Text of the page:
Last Updated on Sunday, 08 April 2012 07:51 Published on Thursday, 01 July 2010 19:21
As PC makers expand their lines to include 3D laptops, analysts say these offerings are likely to interest mostly gamers, with broad adoption stymied by a dearth of content, hardware limitations and hefty prices.
Last month, companies including Asustek Computer, Toshiba and Lenovo announced new 3D laptops with screens ranging from 15.6 inches to 17.3 inches. The laptops are priced at US$1,200 and higher, and come with glasses for viewers to watch 3D content. The laptops are targeted at consumers looking for richer multimedia experiences on PCs.
However, high prices could limit their appeal to early adopters looking for the latest hardware, analysts said. There's also limited 3D movie and broadcast content available.
Laptop makers are trying to position 3D technology as a new way for users to interact with PCs, said Roger Kay, president of Endpoint Technologies Associates. But gamers are likely -- as is often the case with new PC technologies -- to be the early adopters because they are willing to pay for cutting-edge hardware that gives them a more immersive experience.
"Some people will wait until there's enough content that makes it interesting for them," Kay said.
But in some cases, smaller laptop screen sizes may not appeal to gamers either, said John Jacobs, director of notebook market research at DisplaySearch.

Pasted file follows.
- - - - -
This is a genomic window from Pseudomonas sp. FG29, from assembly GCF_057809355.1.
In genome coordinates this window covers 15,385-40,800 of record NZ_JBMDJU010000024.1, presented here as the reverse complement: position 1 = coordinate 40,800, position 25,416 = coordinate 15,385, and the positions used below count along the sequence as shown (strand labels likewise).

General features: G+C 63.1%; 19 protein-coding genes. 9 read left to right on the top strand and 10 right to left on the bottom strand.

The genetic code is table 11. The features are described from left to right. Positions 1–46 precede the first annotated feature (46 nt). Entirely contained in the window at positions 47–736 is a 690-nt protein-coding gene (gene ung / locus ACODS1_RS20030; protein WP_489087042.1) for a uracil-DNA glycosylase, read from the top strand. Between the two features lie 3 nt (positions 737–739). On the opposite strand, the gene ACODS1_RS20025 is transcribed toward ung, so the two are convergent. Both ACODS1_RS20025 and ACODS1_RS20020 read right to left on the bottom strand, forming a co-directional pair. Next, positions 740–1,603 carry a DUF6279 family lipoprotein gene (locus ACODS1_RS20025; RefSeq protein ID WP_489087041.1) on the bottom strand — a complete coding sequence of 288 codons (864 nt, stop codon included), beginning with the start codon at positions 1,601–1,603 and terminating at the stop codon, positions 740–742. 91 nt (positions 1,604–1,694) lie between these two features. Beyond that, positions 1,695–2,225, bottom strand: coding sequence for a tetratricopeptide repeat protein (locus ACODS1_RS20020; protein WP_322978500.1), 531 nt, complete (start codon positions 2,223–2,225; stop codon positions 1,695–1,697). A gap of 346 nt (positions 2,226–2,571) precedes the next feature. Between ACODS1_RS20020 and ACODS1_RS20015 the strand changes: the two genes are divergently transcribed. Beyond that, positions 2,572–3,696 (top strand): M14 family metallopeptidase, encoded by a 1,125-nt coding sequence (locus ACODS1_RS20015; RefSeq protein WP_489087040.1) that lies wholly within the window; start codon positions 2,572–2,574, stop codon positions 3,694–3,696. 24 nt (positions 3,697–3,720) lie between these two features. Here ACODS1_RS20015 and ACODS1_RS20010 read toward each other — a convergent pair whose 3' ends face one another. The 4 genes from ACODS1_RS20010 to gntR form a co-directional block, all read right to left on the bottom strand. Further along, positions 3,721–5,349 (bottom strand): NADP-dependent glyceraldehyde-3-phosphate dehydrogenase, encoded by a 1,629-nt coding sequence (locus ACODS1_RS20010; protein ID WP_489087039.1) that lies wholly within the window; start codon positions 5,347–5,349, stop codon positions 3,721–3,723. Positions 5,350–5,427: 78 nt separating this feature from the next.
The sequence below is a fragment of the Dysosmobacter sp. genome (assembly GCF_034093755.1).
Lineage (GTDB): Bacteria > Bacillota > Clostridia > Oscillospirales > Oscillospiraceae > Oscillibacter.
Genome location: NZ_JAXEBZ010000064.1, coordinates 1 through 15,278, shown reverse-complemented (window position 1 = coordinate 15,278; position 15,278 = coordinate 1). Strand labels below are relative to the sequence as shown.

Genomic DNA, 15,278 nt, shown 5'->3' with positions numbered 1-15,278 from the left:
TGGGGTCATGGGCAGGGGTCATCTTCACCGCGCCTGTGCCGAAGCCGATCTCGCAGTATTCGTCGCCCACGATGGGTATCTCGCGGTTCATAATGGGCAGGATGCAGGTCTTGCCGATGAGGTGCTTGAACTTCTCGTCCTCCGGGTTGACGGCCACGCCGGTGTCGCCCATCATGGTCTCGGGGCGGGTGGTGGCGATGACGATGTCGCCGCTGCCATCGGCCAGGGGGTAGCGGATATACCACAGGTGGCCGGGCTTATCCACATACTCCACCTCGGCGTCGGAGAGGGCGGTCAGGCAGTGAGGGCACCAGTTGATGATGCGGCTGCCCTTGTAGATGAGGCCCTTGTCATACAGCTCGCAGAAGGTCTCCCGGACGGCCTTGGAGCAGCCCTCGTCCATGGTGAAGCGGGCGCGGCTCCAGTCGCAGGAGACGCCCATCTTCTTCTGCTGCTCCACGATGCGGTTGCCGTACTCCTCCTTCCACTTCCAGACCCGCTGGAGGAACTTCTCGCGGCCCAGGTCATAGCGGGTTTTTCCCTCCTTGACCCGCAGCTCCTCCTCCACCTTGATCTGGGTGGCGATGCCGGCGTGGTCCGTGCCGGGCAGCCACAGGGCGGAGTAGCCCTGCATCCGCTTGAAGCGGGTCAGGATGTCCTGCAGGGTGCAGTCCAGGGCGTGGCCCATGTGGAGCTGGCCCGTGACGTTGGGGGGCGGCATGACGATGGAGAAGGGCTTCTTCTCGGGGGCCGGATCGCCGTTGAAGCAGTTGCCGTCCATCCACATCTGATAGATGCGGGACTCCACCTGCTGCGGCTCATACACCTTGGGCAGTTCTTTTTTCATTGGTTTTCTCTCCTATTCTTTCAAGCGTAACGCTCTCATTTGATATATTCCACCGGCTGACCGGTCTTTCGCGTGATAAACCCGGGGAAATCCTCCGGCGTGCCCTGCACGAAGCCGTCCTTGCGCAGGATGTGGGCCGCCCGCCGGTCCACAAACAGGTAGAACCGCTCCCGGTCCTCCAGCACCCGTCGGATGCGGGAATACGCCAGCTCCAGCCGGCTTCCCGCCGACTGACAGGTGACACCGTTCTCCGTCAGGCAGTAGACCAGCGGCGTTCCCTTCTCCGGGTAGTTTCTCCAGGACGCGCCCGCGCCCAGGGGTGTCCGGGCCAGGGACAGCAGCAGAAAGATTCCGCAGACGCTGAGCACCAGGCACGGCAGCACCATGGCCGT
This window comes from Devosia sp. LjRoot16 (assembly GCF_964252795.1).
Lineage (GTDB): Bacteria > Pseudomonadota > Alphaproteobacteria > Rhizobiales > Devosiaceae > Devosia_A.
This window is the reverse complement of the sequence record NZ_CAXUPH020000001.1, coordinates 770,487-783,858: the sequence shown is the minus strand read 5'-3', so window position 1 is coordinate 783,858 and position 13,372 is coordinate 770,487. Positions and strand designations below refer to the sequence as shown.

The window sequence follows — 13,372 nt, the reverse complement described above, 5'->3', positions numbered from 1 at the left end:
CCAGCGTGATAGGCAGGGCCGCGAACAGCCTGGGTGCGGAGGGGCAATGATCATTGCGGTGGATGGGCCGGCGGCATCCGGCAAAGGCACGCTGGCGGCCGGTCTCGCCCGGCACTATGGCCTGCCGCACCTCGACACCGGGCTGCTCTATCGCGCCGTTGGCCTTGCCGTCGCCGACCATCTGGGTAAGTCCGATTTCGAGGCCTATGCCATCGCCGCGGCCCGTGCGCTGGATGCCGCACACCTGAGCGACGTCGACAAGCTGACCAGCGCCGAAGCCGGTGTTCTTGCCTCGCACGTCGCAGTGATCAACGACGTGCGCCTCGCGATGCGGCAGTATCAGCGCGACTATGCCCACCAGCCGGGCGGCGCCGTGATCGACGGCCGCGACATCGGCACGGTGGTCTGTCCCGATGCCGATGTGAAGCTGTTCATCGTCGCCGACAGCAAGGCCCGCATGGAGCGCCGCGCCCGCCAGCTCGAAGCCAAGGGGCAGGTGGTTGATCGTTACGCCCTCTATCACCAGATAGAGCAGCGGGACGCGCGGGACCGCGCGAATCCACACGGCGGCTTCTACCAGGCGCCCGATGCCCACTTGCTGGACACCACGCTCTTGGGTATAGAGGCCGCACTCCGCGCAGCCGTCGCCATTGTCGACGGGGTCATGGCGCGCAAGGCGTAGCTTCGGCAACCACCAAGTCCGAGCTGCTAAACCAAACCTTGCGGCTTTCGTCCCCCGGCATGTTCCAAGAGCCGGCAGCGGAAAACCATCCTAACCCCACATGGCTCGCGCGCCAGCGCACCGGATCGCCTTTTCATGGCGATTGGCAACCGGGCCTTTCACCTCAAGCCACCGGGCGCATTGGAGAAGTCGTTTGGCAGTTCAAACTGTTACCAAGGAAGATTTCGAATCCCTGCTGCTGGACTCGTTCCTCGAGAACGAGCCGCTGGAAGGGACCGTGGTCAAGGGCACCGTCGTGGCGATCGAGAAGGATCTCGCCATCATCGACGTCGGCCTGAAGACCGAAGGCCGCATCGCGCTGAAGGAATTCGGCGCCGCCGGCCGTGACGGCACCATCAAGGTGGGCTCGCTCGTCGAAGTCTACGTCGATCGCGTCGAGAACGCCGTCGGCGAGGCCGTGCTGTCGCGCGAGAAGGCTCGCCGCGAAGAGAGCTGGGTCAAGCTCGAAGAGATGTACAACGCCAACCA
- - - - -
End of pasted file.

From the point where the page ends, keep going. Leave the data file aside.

"If the whole purpose is to get immersed in the game display, you're going to want the biggest screen possible," Jacobs said.
That won't matter to some enthusiasts who want the latest and greatest, though, said Kelt Reeves, CEO of PC maker Falcon Northwest, which sells laptops and desktops to that audience. The additional cost of a 3D screen is small relative to what the company's enthusiast audience is willing to pay for a laptop, Reeves said. The company's cheapest laptop sells for $1,500, and the most powerful desktop replacement models start at $4,000, Reeves said.
"Even if you don't use it that often, I don't see why anyone wouldn't want to have the 3D capability, whether it's for gaming or just watching 3D movies," Reeves said. "These are serious laptop users who want the kitchen sink."
One avid gamer, Amanda Farough, said a $1,000 price tag for a 3D laptop is fairly reasonable. She usually plays massively multiplayer online (MMO) games and shooters, and says that 3D adds more interactivity to the gaming experience.
"I think that 3D gaming will allow for a depth that was previously untapped, especially for genres like first-person shooters and action-adventures," said Farough, who is a Web designer and also a game editor for the Gaming Angels Web site.
But for now, the overall adoption of 3D screens -- including laptops and desktops -- is limited, DisplaySearch's Jacobs said. DisplaySearch is projecting 3D laptop screen shipments to tally 179,000 units this year, out of a total of 217.8 million laptop screens. Shipments will grow to 611,000 in 2011 and 1.7 million by 2012, but will still take up a small share of the market. [computerworld]